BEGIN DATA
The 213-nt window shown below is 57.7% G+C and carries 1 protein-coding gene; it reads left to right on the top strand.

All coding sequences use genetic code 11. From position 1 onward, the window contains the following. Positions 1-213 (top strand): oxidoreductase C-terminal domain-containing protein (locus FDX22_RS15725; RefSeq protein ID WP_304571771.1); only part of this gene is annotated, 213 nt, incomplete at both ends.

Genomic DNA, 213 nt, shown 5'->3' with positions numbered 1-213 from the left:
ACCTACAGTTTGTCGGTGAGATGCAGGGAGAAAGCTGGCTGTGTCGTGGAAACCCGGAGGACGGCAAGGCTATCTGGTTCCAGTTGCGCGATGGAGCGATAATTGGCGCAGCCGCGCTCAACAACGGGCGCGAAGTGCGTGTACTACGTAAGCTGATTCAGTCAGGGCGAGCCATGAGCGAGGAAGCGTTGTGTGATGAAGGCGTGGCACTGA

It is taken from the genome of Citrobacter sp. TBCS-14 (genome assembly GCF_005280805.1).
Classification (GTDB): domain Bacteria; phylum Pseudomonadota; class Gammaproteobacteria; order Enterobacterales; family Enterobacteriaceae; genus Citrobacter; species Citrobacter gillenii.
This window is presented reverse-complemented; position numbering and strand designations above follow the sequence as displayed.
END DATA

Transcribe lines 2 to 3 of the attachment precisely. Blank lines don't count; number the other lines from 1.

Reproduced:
All coding sequences use genetic code 11. From position 1 onward, the window contains the following. Positions 1-213 (top strand): oxidoreductase C-terminal domain-containing protein (locus FDX22_RS15725; RefSeq protein ID WP_304571771.1); only part of this gene is annotated, 213 nt, incomplete at both ends.

Genomic DNA, 213 nt, shown 5'->3' with positions numbered 1-213 from the left: